The court also noted that § 1.704(d) permits an applicant to file an IDS without incurring a PTA penalty under § 1.704(c)(8) if the items submitted were recently cited by the USPTO or a foreign patent office. The court found that this rule avoids a PTA deduction “when an applicant promptly provides an IDS” containing such information, and saw no need to provide similar protection “when an applicant sits on material information in its possession … with no good excuse for having done so.”

Although Gilead had raised other policy arguments against the rule, the court stated that it was not required to address them under the Chevron framework:

Even if this Court believed Gilead’s interpretation is more reasonable than the USPTO’s, Plaintiff would still fail. …. Gilead can only succeed by showing that the USPTO’s interpretation is unreasonable. …. Gilead has fails to do so.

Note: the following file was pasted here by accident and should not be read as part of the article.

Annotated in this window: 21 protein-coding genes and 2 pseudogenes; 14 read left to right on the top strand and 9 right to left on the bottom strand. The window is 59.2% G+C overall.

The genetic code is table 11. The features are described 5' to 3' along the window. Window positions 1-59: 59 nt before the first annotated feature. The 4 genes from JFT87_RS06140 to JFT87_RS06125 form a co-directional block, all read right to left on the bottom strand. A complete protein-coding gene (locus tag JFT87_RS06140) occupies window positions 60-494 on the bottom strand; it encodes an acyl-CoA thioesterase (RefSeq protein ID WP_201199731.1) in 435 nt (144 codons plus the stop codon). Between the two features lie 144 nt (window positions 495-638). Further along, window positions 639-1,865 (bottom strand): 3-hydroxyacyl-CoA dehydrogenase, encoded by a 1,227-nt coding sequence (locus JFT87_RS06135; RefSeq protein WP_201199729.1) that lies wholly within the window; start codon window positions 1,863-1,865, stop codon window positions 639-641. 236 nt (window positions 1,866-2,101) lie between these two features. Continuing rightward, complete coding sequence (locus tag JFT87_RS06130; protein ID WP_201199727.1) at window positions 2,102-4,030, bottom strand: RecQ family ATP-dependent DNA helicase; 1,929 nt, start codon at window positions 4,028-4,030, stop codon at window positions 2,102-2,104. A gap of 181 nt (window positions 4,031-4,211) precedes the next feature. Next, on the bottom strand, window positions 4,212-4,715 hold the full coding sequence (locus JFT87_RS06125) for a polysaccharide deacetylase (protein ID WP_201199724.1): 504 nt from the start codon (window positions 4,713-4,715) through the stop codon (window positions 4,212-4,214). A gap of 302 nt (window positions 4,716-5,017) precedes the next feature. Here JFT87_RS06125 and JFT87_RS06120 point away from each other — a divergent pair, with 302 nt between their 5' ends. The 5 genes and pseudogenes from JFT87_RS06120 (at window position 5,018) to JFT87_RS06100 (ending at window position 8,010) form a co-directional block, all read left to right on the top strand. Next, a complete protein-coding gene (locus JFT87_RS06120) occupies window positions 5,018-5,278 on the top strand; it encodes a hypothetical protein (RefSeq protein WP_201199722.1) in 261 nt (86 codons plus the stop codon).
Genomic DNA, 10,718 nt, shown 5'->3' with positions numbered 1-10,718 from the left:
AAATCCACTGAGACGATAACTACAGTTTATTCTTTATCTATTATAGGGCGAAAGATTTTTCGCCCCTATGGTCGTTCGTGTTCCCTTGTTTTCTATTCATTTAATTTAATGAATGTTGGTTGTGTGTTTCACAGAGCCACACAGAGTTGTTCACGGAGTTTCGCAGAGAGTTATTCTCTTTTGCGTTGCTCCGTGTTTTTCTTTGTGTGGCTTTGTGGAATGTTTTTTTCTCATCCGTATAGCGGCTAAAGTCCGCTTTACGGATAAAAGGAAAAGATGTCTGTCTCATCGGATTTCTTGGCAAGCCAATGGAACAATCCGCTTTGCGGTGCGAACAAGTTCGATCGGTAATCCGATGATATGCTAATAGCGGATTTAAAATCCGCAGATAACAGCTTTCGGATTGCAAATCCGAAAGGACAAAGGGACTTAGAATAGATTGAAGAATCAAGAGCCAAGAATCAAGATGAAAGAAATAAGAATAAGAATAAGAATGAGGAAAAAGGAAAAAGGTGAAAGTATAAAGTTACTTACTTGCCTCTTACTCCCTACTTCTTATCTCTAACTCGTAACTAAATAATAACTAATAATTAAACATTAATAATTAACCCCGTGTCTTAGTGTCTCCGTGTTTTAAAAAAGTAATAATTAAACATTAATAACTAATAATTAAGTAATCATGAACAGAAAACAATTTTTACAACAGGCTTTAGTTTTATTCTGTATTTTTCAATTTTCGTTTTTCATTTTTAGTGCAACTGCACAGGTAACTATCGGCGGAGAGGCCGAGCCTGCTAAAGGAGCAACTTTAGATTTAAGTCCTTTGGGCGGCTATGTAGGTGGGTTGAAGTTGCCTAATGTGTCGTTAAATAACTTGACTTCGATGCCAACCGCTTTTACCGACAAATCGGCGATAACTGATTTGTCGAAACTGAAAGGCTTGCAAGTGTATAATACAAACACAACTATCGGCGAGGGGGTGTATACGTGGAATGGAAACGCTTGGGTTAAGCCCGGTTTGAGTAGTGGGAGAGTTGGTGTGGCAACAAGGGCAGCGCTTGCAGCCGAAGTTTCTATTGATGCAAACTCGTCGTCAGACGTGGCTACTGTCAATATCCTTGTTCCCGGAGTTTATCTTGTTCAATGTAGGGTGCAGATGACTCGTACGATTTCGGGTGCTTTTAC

Discouraging Prompt Disclosure 

As Gilead pointed out in its original PTA petition, applying § 1.704(c)(8) to an IDS submitted after a response to a restriction requirement and before a substantive office action is issued discourages prompt disclosure of potentially relevant information. That is because Gilead would not have been charged with a PTA deduction if it waited to submit the IDS until after the substantive office action was issued (although it would have had to pay a $180 fee). Also, if no restriction requirement had been issued, Gilead could have submitted its IDS without penalty up to the date the office action was issued. Penalizing applicants who submit IDSs sooner rather than later seems to undermine the USPTO’s goals of promoting quality examination and compact prosecution.

Update On Exelixis

The Federal Circuit has scheduled oral argument in the Exelixis PTA cases for November 5, 2013.